Answer: “Well, movies obviously influenced me. I was a film critic for years and years and years before I started writing novels, and the story structure of that influenced my writing so much that when I first submitted my novels to my agent for him to read to see if he wanted to represent me, the first email that I got back from him was did you write these as screenplays first. They’re dialogue heavy, they are a lot of exterior action and not necessarily a lot of interior thought or contemplation. So that definitely influenced me. TV influenced me obviously also because dialogue is just really important to me—plays also. I think it’s much better to give people information through talking than it is just to do AND NOW, MEATY CHUNK OF EXPOSITION. THUNK. You have to avoid making your book seem like one of those Aaron Sorkin walk-and-talk scenes, but you can do that and still get a lot of information through. So definitely that has something to do with it.
“Video games were an influence on Old Man’s War and I’ll tell you why: if you’ve ever played a video game, let’s say Half-Life…you have Freeman running around, and he’s got the shotgun, and he’s got the rocket launcher, and he’s got the alien rifle, he’s got all this sort of stuff and you’re able to swap through it. And I’m just imagining him in the real world, and he’d basically be like this, [pantomimes lugging lots of huge heavy stuff], and not being able to walk at all, and the headcrabs are like, ‘We’ll come around to you. You’ll be there.’ So when I wrote Old Man’s War, I created the MP-35, which has all those functions in a single gun, because that is the logical way to do it. And thanks to living in the future with the magic of nanotechnology, I can sell that without anybody going, ‘Your nanotechnology has to be really—’ ‘Yes! The aliens made it first. Shhhh.’
“But yeah, all of it comes into the pot. We are not people who only consume one sort of media. Rare the person who only listens to music and doesn’t watch TV, or go to the movies. Rare is the person who is like, ‘If it’s not on a stage, being declaimed by people from the Royal Shakespearean Company, I don’t wanna know about it.’ We all consume lots of different media, so it all goes into the pot.”
On Great Openers
Question: “The first line in Old Man’s War—for my son that’s the iconic first line. Is there a first line of something that you’ve read that has stayed with you forever?”
Answer: “The opening line for 1984 is a good example of that for me. With the clocks chiming 13 o’clock. It was cold and the clocks were chiming thirteen. And just in that one line you’re not in your world. It’s closely related to ours, but it is not our world. Just the economy and yet complexity of that world-building, just in that single line—you’re like, ‘Ooh, George Orwell, has anyone ever told you you could write? Because you can do that writing thing really well.’ That would be my example of that. Another one would be for Fahrenheit 451: ‘It was a pleasure to burn.’ Which can be taken on all sorts of different levels. I’m a very big believer in the first line, because I am very super easily bored. So you’ve gotta hook me, and you’ve gotta keep hooking me. And the first line is the hook. The first line buys you the first paragraph, first paragraph buys you the first page, first page buys you the first chapter. They get all the way through that chapter, then they’ll buy the book. It’s like The God Engines’ first line was, ‘It was time to whip the god.’ In The Android’s Dream: ‘Dirk Moeller didn’t know if he could fart his way into a major diplomatic incident but he was ready to find out.’ That’s a great line because you know from the first line whether this is a book for you or not. From the very first line…I don’t want people to get through my book and go, ‘That’s several hours of my life I won’t ever get back.’ Might as well signal them very early on, this is the book you’re reading. If you’re not comfortable with that, bail out now, no judgment. There’s a Star Wars book right over there. But as far as it goes, I’m a big, big believer in first lines.”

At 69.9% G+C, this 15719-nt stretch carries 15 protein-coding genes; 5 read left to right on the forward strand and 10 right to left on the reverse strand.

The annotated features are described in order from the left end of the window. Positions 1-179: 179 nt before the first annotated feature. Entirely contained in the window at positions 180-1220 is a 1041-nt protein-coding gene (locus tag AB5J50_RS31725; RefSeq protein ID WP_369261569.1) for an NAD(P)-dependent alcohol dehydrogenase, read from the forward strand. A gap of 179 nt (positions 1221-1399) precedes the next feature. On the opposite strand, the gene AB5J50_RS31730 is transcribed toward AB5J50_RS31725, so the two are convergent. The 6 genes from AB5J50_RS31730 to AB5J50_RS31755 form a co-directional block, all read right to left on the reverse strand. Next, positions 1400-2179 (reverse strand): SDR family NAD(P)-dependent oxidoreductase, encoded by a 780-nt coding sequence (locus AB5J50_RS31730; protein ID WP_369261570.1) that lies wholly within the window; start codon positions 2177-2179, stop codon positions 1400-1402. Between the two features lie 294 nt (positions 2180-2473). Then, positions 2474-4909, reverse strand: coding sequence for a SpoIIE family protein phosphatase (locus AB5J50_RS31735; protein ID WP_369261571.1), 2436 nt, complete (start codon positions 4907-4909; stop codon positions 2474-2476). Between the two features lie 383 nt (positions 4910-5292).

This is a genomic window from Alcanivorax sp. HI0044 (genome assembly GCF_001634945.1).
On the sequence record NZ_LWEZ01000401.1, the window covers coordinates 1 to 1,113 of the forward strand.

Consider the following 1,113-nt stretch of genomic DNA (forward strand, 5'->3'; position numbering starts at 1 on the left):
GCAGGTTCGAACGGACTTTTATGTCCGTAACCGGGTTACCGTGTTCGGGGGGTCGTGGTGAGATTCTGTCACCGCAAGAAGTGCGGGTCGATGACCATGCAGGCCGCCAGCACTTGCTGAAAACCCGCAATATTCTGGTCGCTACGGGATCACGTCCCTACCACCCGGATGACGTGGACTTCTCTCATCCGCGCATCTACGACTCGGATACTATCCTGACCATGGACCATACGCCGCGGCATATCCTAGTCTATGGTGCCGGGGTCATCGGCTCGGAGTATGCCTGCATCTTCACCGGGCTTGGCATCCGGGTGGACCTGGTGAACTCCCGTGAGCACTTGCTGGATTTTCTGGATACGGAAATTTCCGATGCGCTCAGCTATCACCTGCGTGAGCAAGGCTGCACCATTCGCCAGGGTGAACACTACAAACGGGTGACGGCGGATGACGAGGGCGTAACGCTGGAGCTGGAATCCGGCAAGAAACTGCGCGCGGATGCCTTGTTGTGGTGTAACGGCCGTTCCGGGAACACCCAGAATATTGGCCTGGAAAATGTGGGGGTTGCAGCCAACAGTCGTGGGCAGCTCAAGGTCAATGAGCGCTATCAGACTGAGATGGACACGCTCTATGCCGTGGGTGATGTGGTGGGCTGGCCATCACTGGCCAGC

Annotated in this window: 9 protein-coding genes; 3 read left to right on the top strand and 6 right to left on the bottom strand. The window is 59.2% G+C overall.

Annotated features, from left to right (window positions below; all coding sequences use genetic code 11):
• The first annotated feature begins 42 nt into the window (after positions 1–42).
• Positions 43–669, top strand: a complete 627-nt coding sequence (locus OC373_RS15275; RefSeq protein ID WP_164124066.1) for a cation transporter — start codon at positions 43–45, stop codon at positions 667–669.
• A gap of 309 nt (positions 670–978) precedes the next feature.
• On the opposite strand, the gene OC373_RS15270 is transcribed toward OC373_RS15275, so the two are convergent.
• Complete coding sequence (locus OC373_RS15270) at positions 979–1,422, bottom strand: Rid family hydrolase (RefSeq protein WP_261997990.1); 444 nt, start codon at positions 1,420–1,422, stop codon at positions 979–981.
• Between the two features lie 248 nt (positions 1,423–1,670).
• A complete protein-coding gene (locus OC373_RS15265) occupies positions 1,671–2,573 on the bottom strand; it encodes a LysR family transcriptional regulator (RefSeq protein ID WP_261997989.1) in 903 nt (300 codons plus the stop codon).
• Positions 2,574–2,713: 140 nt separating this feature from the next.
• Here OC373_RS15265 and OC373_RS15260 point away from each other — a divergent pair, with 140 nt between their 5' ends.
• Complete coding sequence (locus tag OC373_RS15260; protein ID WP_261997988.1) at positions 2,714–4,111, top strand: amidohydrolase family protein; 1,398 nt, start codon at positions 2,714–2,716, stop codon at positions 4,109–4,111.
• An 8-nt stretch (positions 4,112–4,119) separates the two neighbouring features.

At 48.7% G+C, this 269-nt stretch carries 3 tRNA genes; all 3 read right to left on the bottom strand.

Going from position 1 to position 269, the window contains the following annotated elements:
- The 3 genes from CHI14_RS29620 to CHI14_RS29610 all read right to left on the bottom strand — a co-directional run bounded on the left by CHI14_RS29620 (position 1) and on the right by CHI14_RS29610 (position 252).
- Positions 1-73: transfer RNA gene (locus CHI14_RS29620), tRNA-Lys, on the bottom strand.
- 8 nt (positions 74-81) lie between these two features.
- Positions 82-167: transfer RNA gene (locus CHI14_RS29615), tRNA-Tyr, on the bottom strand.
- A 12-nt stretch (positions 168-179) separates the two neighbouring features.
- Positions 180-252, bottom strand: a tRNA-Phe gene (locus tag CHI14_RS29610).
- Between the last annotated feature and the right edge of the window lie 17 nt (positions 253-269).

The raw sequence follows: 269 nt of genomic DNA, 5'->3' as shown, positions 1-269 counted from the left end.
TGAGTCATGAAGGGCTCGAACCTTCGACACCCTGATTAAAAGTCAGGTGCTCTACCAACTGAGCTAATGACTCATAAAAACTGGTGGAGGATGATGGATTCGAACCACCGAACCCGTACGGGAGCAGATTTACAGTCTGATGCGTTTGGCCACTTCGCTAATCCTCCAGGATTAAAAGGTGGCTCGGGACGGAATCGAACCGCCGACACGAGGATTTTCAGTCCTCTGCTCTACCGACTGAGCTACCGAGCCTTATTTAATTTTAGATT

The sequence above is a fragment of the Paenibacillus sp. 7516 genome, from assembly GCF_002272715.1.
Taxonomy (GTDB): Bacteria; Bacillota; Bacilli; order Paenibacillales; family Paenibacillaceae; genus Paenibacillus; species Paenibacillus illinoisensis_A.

On the Potential for Continuing the Stories of Dead Universes
Question: “Any plans on more of The God Engines?”
Answer: “Has anyone not read The God Engines? Plug your ears for the next ten seconds. THE UNIVERSE ENDS, DUDE! It’s a very definite ending. People are like, well write a prequel. And I’m like…[doubtful, noncommittal noise]. When I wrote The God Engines, I wrote it 1) because I just wanted to write something incredibly bleak. Because I write happy stuff—not necessarily happy stuff, but stuff that’s amusing and light and clever people saying clever things to other clever people who respond cleverly. And I just wanted to do one where I didn’t. I have people who read The God Engines and they’re like, ‘So I finished reading God Engines and…you need a hug.’ Which is totally not how I wrote it! I wrote it like [maniacally], ‘Heh heh heh heh…’ And I had just for that moment that glimpse of what it is to be George Martin, right? You really like this character don’t you? This character’s awesome. This character is GREAT. …this character is impaled. That sort of thing. And so that was part of it.
“It also served a purpose of letting people know that though I do write that sort of lighter, quick-moving action sort of stuff, that I can write other things. Because it is definitely something where you can get pigeon-holed. That’s kind of a calling card there. But, it is the thing that a lot of people really want more out of. I will say this—I am considering writing more darker fantasy like that. I mean, not that one, and again in the novella format because I think that is a good, quick read, and also stands as a counterpoint to George Martin, Patrick Rothfuss… Which is not a problem—I’m perfectly fine with people buying their fantasy in bulk. If it makes you happy, then go ahead and do that. Pat’s a friend of mine, George is a friend of mine—please support their ridiculously obscene habits that cost money. But I like those short, sweet, ‘Hi! PUNCH,’ right in the head. That seems like fun. So I might do more of that, but that particular universe, I suspect, is closed. Maybe we’ll do a movie one day. I think it would make an excellent movie.”